Gold and bonds won the race again this week as investors rushed to liquidate stocks, paper currencies and real estate. U.S. unemployment, poor housing sales and continued problems in Europe all contributed to general market concern that buoyed the "flight to quality" assets, gold and bonds.
Some feel that lowering long-term interest rates may be the last tool that the federal government has left to stimulate the economy. On Thursday, the 10-year U.S. Treasury note fell to a new low yield, 1.9872 percent, the lowest interest rate since the 1950's. As long-term rates are lowered on newly offered Treasuries, the price of existing 10-year notes and 30-year bonds move higher. Hence, speculators can buy note and bond futures, traded at the Chicago Board of Trade, and attempt to profit from the dropping interest rates.
The September 30-Year Treasury Bond rose from 136.4 on Monday to a high of 141.2 on Thursday morning, a 3.5 percent rise in the value of the bond.
How High can Gold Go?
As gold continues its meteoric rise, one question frequently emerges: where is the top for gold -- is it a bubble about to burst?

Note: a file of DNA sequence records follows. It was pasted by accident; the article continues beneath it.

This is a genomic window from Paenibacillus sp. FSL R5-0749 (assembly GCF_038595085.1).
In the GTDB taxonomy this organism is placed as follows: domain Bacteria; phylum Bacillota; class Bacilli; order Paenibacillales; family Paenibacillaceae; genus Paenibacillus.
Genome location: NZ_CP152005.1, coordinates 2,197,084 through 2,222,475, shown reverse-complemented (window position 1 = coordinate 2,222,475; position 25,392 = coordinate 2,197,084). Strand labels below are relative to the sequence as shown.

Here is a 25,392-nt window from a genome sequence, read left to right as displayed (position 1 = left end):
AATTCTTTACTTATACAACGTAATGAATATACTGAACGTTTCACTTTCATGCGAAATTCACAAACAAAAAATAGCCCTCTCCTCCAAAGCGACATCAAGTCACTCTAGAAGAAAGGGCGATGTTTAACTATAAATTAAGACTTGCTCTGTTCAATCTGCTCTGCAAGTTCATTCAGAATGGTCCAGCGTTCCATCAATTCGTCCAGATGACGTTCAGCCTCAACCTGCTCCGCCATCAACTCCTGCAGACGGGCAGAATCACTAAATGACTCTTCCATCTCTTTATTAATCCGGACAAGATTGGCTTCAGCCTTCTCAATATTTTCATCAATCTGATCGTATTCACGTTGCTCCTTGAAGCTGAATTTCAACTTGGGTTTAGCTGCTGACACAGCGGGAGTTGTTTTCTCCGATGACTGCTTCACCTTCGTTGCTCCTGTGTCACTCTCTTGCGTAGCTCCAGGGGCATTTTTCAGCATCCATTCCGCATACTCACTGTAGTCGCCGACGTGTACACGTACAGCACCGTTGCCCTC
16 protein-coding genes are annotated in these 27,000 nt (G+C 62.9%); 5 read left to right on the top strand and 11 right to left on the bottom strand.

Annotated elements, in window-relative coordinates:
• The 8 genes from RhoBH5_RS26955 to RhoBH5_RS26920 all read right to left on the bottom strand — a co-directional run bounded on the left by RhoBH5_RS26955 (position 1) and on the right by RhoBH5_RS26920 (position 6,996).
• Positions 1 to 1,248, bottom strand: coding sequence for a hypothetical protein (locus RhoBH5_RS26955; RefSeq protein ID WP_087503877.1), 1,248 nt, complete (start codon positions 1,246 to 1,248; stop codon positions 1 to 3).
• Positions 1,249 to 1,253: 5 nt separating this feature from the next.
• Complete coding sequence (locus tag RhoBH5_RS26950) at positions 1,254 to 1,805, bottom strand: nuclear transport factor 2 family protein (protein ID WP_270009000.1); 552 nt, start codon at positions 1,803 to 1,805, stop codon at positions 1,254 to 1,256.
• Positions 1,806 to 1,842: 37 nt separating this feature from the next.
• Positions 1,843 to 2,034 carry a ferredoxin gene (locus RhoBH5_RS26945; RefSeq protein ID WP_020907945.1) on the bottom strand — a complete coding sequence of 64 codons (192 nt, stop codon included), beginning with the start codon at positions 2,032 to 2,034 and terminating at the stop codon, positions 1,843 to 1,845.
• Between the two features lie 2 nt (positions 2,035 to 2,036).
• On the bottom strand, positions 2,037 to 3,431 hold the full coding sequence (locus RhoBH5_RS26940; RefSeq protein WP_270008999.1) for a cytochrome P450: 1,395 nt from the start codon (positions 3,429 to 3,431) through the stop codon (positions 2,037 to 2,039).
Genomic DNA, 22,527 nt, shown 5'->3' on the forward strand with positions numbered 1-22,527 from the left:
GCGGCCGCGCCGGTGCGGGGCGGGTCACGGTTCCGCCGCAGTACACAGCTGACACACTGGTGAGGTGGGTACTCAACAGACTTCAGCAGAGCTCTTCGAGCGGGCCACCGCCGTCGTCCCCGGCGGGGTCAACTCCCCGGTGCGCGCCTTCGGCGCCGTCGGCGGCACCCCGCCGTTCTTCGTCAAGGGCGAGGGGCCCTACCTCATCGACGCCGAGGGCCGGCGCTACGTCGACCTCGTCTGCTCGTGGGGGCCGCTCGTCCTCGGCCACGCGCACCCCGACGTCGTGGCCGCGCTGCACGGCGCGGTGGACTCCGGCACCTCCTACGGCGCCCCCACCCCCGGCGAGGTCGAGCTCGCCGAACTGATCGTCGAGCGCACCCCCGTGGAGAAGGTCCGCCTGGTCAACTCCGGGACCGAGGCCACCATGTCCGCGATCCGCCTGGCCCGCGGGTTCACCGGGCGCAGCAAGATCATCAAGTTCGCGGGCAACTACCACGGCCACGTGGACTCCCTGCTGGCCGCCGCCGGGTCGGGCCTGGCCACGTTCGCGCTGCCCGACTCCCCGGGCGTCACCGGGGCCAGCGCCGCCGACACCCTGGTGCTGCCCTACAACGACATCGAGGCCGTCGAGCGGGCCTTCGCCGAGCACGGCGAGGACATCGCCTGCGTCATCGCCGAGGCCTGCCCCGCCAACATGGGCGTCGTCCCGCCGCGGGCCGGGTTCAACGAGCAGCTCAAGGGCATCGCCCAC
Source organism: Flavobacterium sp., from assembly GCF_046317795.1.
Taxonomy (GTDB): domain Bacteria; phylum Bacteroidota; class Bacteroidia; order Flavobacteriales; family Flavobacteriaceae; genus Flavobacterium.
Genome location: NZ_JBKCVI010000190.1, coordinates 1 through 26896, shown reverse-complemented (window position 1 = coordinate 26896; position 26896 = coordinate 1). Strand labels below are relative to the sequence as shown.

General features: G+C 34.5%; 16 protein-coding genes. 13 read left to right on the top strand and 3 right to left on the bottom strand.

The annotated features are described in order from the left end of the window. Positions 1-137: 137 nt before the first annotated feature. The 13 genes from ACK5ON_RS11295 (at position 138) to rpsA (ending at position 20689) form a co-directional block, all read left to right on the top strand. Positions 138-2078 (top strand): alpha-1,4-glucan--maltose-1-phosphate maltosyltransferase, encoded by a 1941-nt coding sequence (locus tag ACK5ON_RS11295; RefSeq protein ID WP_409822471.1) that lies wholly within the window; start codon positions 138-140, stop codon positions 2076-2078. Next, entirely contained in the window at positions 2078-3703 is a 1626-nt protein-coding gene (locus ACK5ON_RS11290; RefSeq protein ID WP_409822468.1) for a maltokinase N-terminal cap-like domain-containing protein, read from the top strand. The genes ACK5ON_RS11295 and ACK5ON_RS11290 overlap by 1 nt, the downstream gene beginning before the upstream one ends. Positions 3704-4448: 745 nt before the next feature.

Though no one knows for sure, one common method for spotting a down-turn involves breaking the pattern of higher highs and higher lows. Each day this week, gold made new highs and higher lows, no sign yet of a top. As of midday Friday, gold for October delivery was trading at $1852 per ounce, a new record high.
Japanese Yen at Post-War High
The Japanese Yen rallied to a new high on Friday morning, reaching a value of 1.3173 cents per yen, the highest value for the Japanese currency since World War Two. Global investors continue to direct money towards Japan, away from the United States, Europe and developing nations, as they view Japan as a relatively stable home for their money. Since early July, the yen has rallied 0.093 cents, or 7.6 percent.